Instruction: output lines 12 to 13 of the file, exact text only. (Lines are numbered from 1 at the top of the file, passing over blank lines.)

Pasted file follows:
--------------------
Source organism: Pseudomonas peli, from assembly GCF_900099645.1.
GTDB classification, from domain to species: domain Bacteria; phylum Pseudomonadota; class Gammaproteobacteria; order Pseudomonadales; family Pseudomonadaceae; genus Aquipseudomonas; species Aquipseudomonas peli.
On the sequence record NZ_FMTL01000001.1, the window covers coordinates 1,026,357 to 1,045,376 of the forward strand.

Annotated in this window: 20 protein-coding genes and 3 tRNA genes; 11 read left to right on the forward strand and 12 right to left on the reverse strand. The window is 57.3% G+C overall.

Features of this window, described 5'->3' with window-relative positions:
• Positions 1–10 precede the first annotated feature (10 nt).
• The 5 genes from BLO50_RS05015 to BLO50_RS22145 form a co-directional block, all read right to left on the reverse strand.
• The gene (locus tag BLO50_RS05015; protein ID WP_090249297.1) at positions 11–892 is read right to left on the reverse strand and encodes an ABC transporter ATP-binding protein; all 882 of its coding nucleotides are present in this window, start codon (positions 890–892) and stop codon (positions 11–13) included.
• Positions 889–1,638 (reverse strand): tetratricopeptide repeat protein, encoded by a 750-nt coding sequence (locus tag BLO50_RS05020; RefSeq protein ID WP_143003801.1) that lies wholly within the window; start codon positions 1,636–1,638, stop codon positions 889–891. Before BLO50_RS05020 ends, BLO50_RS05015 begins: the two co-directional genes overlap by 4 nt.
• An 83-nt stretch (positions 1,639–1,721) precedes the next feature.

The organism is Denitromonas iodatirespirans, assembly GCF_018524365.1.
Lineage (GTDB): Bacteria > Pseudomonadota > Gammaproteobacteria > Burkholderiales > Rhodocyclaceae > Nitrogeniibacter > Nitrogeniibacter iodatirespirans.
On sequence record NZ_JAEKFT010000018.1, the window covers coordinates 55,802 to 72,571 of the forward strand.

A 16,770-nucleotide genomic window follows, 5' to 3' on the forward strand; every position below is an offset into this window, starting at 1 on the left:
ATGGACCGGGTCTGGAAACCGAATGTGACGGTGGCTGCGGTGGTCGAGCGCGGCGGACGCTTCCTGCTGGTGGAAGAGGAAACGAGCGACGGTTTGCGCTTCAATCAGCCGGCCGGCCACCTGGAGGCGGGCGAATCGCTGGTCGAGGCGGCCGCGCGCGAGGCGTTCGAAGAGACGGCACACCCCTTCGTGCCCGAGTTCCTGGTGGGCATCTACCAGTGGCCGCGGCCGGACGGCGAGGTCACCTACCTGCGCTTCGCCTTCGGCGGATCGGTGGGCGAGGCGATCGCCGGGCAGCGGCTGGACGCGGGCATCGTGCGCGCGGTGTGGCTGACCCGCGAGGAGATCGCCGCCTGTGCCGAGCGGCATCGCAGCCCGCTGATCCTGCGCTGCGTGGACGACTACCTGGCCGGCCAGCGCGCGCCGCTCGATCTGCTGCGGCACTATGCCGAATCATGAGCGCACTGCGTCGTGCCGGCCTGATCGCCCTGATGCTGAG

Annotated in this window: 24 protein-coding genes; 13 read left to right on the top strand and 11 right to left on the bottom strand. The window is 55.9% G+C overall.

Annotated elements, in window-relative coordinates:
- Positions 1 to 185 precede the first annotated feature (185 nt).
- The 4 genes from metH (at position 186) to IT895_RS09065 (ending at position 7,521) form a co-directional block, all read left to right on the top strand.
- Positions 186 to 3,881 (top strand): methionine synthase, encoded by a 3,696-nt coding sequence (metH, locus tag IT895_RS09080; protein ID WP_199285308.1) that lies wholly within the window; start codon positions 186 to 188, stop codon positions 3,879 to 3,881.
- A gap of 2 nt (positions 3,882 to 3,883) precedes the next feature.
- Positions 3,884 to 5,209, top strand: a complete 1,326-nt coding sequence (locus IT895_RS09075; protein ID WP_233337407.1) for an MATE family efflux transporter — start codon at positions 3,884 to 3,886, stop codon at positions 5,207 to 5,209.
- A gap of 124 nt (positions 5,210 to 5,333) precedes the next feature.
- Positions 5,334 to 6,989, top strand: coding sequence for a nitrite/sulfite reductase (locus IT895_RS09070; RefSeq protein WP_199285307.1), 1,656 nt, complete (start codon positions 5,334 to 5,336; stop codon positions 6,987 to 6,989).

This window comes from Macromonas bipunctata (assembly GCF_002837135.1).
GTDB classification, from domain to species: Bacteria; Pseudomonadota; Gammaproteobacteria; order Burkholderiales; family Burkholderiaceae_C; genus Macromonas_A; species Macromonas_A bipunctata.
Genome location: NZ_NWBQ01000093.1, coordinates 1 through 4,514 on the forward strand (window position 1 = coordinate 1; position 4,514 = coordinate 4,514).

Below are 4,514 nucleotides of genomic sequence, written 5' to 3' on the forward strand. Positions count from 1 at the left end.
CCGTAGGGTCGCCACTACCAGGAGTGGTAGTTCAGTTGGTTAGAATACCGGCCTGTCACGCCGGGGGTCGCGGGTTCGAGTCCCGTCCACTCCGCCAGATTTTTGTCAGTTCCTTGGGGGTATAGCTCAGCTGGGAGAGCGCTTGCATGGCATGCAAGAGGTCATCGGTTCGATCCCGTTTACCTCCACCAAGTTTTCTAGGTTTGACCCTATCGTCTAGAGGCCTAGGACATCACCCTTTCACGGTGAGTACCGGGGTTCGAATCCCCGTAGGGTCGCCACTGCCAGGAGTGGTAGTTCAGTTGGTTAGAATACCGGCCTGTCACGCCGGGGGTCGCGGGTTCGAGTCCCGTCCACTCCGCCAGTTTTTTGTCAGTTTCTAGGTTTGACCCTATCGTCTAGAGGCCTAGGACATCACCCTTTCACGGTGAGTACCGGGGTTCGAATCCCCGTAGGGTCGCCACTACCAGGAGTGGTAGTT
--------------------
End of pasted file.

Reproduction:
Lineage (GTDB): Bacteria > Pseudomonadota > Gammaproteobacteria > Burkholderiales > Rhodocyclaceae > Nitrogeniibacter > Nitrogeniibacter iodatirespirans.
On sequence record NZ_JAEKFT010000018.1, the window covers coordinates 55,802 to 72,571 of the forward strand.